5. These are such great tips. I see a lot of people throw in the towel because they can’t figure it out. I worked a 100% commission job for a while, and hated the stress of starting over every month. Keeping a cash cushion was key! We didn’t get paid till items were delivered, which could be weeks or months out.

    1. Same here. It can take weeks for me to get paid. I only count income that’s actually arrived in my bank account for a given month, not work I’ve done.

  6. Great point about having a healthy cash cushion! Not having an emergency fund is certainly a recipe for disaster. It’s important to have for someone earning a consistent income, more important to have for someone earning an inconsistent one!

  7. Nice tips Stefanie, I must say your analogy is definitely apply for financial needs and spending of an Individual. It will be good to know your passive and active income before spending all of it without making any proper plans which might leads to financial unstability.

    I always prefer using an applications to track your expenses and make a proper plan out of it.

    Nice post and keep writing great stuff,

    Have a good day!

  8. The zero sum budgeting concept works well with your income variation and also very well for salaried individuals. There’s a software called “You Need a Budget” that teaches that concept and it’s very effective. A good method to be debt free as well. (I’m not an affiliate of the software, but like it because it works) Good article.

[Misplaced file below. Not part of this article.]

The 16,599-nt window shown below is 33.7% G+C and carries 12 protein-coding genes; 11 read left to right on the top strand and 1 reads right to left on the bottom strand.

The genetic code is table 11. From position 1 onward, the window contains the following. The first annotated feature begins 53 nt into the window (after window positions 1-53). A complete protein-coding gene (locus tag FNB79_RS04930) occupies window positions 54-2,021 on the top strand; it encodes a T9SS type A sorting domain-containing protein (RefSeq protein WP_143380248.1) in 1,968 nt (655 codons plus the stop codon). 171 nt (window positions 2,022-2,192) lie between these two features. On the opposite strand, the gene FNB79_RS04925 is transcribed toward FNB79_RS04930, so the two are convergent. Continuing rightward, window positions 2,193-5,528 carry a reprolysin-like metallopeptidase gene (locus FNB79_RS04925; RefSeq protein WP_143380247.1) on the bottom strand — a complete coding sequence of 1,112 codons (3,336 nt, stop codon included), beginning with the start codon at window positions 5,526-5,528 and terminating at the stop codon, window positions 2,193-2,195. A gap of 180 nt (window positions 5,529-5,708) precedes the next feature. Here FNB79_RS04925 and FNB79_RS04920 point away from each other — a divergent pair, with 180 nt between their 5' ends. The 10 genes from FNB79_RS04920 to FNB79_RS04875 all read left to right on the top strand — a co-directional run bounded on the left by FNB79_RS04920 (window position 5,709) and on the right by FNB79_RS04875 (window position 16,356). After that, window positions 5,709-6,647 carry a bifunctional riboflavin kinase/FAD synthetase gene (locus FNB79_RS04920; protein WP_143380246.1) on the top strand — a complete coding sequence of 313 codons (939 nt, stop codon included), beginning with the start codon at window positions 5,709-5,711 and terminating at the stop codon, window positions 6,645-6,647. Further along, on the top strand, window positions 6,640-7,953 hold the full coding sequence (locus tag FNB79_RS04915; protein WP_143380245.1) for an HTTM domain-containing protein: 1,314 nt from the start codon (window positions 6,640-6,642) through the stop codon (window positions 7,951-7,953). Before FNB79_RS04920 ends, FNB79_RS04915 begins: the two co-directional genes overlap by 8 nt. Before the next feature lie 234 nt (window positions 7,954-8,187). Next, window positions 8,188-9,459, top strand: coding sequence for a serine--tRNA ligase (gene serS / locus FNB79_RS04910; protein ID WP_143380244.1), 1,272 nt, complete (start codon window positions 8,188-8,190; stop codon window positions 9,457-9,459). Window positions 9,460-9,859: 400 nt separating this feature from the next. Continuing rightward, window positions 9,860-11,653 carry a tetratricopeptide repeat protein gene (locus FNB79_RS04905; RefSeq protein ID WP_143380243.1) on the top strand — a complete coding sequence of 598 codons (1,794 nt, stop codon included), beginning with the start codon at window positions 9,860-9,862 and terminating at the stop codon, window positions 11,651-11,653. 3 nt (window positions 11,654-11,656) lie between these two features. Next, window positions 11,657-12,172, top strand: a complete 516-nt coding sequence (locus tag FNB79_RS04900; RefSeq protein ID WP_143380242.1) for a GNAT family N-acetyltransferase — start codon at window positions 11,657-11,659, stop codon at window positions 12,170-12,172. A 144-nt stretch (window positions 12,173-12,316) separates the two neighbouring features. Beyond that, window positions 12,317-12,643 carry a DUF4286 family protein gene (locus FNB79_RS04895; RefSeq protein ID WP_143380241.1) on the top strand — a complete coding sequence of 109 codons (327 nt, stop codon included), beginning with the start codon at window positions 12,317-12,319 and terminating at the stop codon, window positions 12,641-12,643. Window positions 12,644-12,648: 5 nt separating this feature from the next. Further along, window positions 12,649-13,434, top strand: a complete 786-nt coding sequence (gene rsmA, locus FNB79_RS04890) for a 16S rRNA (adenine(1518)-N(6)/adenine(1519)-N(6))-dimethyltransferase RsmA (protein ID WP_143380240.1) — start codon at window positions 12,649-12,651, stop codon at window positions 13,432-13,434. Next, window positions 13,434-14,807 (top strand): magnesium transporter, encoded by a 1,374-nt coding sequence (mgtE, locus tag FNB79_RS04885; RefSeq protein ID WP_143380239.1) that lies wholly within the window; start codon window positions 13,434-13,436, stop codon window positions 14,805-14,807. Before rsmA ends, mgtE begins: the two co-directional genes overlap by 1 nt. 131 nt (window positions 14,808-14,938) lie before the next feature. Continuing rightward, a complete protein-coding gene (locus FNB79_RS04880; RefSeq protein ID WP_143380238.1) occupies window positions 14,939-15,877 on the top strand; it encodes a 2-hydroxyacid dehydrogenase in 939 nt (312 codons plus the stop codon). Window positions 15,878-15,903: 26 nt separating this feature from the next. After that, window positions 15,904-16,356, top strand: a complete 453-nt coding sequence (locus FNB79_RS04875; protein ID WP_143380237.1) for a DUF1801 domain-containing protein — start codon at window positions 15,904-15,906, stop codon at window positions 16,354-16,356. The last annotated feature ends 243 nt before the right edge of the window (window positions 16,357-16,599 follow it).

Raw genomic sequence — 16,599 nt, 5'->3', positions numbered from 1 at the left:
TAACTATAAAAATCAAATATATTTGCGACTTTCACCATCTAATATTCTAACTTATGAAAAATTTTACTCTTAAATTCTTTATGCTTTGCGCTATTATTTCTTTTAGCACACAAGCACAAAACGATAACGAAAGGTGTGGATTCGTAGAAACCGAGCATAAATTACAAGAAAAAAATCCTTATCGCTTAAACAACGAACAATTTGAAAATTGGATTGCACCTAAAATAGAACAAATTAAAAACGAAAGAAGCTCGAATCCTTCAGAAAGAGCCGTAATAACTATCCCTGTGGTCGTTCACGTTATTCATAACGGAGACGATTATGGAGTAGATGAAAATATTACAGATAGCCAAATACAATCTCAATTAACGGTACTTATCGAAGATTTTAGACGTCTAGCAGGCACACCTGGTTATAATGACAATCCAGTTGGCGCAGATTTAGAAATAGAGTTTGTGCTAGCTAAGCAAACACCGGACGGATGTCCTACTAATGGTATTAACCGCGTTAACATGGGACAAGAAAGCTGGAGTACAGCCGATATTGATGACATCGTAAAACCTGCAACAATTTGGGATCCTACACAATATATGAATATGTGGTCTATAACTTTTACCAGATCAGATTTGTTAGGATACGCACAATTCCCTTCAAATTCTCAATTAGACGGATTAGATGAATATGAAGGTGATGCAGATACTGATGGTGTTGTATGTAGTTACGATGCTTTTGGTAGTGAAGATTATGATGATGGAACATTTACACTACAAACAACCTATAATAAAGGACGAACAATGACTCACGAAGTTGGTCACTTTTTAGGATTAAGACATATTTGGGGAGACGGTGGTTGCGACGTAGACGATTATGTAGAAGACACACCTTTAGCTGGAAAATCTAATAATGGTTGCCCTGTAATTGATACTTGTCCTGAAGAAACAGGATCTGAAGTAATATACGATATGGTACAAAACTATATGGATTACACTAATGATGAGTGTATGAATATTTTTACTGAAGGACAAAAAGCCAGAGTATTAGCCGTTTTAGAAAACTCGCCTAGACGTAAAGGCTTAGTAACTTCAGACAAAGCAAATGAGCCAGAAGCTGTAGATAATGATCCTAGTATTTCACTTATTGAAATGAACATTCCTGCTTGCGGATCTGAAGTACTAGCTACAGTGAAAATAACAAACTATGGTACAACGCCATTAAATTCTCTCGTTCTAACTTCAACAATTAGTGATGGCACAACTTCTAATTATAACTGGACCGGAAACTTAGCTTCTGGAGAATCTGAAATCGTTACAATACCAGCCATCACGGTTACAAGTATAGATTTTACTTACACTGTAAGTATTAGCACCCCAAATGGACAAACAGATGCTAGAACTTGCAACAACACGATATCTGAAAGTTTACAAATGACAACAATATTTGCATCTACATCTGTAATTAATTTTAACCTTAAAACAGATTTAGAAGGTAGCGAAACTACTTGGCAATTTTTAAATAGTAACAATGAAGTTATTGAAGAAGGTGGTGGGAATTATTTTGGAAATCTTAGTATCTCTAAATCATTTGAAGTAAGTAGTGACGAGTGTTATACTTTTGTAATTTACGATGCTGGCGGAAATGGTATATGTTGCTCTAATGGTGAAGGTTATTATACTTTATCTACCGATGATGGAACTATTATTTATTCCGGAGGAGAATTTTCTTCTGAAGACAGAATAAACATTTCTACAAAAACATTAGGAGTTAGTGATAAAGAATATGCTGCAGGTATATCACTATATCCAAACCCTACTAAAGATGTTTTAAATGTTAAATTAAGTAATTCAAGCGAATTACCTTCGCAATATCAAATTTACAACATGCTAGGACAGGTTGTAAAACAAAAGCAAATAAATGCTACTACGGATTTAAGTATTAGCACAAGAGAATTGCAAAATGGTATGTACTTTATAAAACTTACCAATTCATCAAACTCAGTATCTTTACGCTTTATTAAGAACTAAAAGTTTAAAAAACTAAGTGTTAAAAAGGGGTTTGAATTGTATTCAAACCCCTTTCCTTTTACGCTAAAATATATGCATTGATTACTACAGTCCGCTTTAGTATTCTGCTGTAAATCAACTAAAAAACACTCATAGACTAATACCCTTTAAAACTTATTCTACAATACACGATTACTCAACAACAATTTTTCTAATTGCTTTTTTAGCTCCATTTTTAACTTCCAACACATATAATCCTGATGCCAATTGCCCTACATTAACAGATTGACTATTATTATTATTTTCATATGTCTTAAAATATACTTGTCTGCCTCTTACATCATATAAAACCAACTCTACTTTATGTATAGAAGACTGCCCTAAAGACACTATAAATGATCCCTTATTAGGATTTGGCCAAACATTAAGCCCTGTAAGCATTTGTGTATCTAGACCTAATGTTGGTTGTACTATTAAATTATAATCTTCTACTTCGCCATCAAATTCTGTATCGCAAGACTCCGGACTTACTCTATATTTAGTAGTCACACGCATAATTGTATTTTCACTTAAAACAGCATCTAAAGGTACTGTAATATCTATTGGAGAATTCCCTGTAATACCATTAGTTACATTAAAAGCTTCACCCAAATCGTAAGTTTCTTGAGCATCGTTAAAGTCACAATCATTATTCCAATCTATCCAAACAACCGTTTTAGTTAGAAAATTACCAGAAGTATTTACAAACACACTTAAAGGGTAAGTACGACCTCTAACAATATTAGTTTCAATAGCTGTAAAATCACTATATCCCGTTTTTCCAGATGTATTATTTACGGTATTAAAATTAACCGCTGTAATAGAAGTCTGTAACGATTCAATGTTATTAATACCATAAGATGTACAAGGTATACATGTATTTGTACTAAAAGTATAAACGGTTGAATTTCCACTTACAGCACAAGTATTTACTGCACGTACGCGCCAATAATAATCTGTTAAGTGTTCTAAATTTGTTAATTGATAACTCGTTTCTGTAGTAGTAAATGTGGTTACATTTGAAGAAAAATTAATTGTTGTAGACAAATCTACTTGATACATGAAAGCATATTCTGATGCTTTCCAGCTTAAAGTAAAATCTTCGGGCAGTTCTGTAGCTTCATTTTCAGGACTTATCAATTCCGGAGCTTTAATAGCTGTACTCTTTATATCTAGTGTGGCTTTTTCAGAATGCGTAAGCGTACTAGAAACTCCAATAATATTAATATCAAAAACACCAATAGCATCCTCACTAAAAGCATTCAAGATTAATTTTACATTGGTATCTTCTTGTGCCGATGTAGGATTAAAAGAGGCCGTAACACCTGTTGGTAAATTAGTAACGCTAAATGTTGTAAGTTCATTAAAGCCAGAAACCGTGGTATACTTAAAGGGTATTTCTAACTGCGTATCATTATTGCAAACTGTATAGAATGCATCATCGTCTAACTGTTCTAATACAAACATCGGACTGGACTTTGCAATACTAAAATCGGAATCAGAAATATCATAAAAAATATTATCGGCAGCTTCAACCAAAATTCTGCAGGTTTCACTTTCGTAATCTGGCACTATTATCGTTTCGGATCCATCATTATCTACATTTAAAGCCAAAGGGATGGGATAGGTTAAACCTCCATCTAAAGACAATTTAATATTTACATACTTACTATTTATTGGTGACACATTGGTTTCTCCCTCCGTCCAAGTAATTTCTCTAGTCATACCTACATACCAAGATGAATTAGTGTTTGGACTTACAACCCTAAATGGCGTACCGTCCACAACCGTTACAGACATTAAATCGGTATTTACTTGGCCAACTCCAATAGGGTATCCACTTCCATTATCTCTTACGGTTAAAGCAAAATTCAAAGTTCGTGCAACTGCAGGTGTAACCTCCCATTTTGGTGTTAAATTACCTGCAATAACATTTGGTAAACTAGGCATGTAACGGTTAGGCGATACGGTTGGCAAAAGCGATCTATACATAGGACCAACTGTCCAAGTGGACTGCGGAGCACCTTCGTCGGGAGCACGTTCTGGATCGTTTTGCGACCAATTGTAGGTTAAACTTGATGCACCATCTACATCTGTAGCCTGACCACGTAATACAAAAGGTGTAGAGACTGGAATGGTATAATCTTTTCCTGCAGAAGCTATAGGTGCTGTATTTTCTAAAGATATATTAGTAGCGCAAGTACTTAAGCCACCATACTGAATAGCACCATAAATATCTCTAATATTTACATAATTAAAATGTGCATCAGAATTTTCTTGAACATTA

1. Thanks for sharing Gustav. I like the zero sum budget because it grounds me when I feel I’ve gotten a little lax or out of control with my finances. Staying accountable by designating every dollar keeps my money mindfulness on track.

  9. I had an extremely inconsistent, hourly job right out of college. My budget revolved around my set expenses, like my car payment and rent. Then “flexible” expenses like utilities and groceries were monitored very, very carefully. Out of fear I would squirrel away $20 a month for savings, since that’s all I could afford. It hurt because that $20 was half a week’s worth of groceries, but I made it happen with an inconsistent income. If I had surplus money at the end of the month, it went straight into savings.

    As it turns out, I later went a month without a paycheck and my meager savings saved my ass.

    I think it’s especially important to prioritize savings when you don’t have a regular income. You just don’t know what could happen.

    1. Your prioritization of your savings is SO impressive. Unfortunately, I think many individuals use inconsistent income as an excuse for NOT saving, rather than as motivation to save MORE.

  10. I found that it works better for me if I divide annual bills by 11 (months) as the bill is due in month 12. It does push the monthly payment a bit higher but you’re certain to have the full amount needed in good time to pay the bill immediately when it is due to be paid.

    Regards, Pinch

  11. Thank you for the very easy to understand article on budgeting. This is one of the most important money management tools we can do for ourselves and yet we don’t do it. I have tried many times to set up a budget. I don’t have a regular income and have never been able to figure out budgeting because of this. Thanks to your article I think I will give it another shot.

  12. I would say the most important is make knowing your “break or make number”. Going over the amount you can afford each month is what puts a lot of people in debt. Using credit on things they can’t afford.

    1. Agreed. If you don’t know your essential cost of living, it’s going to be hard to know how much you can afford to spend on everything else!